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The Myth of Sisyphus but reality of man...
Aug 08, 2010 09:17 AM 5274 Views
(Updated Aug 08, 2010 10:52 AM)

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The Myth of Sisyphus is the most complete and unsophisticated form of philosophical enterprise that I have come across till now. I have yet to find a flaw in it yet, and that’s why, even after incessant re-readings, it stands atop its contemporaries and atop my heart to be cherished as my favourite philosophical treatise.


Written by Albert Camus, it is a collection of essays that have been compiled over time in one book. Thus, in a sense it is also more appealing to the average reader who may be inclined towards philosophical thinking but maybe hesitant to climb insurmountable mountains like Being and Nothingness by Sartre. A person can pick it up, read one essay, put the book down, ponder upon it, and start afresh with another essay which expands on another chain of thought. Thus, by breaking it down, it becomes much easier to comprehend.


This does not mean that The Myth of Sisyphus is devoid of philosophical referencing. In fact, there is quite an abundance of literary references as well as philosophical thought. Literary references such as Hamlet, Kafka – especially The Trial and The Castle, the legend of Don Quixote and Don Juan and Oedipus find a mention amongst many others whilst philosophers such as Nietzsche, Eugene Ionesco, Sartre, Descartes, Hegel and Kant are liberally used to substantiate Camus’ arguments. So there is plenty of material for budding philosophy bugs. However, in retrospect, the average reader should not be discouraged. What he will find is that even if he skips these references, Camus’ writing and thought is complete within itself, even without references to other works! The chain and line of argument will not be broken and it will be akin to reading a hotchpotch of intriguing fiction.


The highlight of the book however, is its clarity. This is the foremost reason why I value this book so highly. Each essay is an entity in itself, so profound and rich, but following a clear line of thought that you as the reader are never left out of the loop. The strength of Myth also is that it is based on logic rather than theory. Followers of Bertrand Russell and Leibniz and Analytic Philosophy, who generally shun Continental Philosophy for fear of excessive theory and not much logical coherence, will adore this! Camus is extremely simplistic in its approach. He uses terms which lie within the perimeter of the English language, using words which are already available and not coining terms like “Existence precedes essence” (Sartre) which complicate proceedings for the average reader with not much philosophical background. You will fall in love with how clearly Camus explains what he is implying and the abundance of examples to substantiate his claim. The premise behind some of the essays are –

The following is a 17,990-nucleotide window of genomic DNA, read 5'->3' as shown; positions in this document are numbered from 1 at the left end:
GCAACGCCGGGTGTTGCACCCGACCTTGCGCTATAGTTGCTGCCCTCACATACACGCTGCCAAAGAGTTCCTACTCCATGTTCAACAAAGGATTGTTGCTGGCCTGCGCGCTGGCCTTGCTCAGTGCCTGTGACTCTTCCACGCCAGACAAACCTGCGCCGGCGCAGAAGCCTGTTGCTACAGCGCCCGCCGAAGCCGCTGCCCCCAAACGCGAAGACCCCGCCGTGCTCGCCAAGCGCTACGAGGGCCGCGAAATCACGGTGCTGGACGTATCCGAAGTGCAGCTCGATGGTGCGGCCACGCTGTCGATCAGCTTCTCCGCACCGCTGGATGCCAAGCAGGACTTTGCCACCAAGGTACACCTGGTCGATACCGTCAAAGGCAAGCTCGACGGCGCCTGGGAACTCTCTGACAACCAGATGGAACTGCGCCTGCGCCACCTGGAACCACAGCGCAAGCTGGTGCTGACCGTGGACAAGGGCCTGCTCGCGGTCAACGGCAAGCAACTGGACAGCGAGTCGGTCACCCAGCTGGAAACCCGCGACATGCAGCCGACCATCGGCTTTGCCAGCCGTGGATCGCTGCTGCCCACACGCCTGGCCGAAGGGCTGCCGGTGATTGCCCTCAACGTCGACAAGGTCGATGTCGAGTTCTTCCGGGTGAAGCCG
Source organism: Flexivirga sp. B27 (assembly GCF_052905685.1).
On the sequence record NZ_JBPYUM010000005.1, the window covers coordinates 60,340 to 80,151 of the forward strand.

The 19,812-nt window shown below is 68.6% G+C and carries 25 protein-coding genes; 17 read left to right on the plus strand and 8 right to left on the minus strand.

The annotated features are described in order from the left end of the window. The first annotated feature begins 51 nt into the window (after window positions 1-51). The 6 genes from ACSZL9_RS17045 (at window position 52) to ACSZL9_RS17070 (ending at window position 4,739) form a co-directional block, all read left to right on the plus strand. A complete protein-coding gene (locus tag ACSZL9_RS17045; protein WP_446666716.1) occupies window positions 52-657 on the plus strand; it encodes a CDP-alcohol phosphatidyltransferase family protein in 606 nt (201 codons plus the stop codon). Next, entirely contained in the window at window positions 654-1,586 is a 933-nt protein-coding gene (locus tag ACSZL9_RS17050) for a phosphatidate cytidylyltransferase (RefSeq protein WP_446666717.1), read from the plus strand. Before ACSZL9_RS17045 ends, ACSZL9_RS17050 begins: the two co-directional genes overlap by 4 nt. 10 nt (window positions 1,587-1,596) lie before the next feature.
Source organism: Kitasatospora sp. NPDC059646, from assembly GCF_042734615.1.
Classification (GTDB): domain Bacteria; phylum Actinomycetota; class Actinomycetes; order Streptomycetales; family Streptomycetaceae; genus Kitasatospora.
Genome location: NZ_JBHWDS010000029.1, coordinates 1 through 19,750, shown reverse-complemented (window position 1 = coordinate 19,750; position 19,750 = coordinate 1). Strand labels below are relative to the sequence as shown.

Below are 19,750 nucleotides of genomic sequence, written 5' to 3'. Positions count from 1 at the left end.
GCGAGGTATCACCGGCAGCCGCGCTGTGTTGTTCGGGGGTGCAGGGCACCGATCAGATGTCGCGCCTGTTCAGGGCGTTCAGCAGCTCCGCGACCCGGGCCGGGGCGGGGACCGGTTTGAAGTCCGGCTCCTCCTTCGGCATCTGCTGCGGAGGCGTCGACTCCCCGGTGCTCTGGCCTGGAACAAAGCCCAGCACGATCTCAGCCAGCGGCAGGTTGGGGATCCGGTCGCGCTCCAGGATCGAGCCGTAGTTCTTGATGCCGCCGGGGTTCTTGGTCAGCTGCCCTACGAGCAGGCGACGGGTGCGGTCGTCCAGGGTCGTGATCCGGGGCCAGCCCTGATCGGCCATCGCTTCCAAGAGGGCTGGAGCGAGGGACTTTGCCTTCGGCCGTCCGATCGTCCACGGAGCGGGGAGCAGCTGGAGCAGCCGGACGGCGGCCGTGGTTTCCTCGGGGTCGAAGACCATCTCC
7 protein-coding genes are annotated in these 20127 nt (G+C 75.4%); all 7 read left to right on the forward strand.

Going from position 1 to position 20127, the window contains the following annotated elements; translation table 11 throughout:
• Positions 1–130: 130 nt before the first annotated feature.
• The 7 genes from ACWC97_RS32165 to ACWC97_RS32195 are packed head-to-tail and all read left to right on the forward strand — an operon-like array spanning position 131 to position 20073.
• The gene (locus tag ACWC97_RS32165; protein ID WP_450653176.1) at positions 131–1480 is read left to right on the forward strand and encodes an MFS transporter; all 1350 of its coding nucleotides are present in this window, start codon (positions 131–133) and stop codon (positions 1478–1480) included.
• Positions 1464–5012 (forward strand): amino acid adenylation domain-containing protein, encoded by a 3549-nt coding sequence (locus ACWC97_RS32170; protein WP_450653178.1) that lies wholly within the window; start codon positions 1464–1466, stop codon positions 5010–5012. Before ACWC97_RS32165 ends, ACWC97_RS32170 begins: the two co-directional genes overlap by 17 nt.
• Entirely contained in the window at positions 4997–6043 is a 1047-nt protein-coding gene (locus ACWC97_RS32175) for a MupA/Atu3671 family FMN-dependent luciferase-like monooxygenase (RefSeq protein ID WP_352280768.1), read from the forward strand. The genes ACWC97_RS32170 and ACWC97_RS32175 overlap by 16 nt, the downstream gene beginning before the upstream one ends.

An Absurd Reasoning – There could not be a better beginning. The essay explores the reasoning and logic behind suicide – why some people chose it and why doesn’t everyone, fed up of life just decide to end it all? The interesting aspect here is that he takes ‘faith’ (God, supreme power, whatever you want to call it) out of the equation. He analyses suicide from a completely logical, atheistic perspective, appealing to the rationalist in you, rather than sentiment. The beginning itself gets you hooked – “There is but one truly serious philosophical problem and that is suicide. Judging whether life is or is not worth living amounts to the fundamental question of philosophy”. In fact, he goes on to comment why he believes people turn to God whilst explaining suicide.


The Myth of Sisyphus – The essay which lends its title to the title of the book. Camus explains man’s repetitive habit of existence in terms of the legend of Sisyphus – a figure of Greek mythology. Camus outlines the legend of Sisyphus who defied the gods and put Death in chains so that no human needed to die. When Death was eventually liberated and it came time for Sisyphus himself to die, he concocted a deceit which let him escape from the underworld. Finally captured, the gods decided on his punishment: for all eternity, he would have to push a rock up a mountain; on the top, the rock rolls down again and Sisyphus has to start over. Camus likens Sisyphus to the existence of man. “His scorn of the gods, his hatred of death and passion for life won him that unspeakable penalty in which the whole being is exerted towards accomplishing nothing.” Similarly, man’s fear of death and infatuation of life is futile because he willdie, but that does not mean that he should choose death, he chooses life – he is like Sisyphus who is condemned to push the rock continuously, thus man is condemned to live life to the full, until it is taken away from him, the precise moment of which cannot AND should not be chosen by man himself.


The Artist and His Time – This is the last essay and is structured like an interview where Camus answers questions abut his purpose and expression in the form of writing. He explains – “Considered as artists, we perhaps have no need to interfere in the affairs of the world. But considered as humans, yes.”


CONTINUED...


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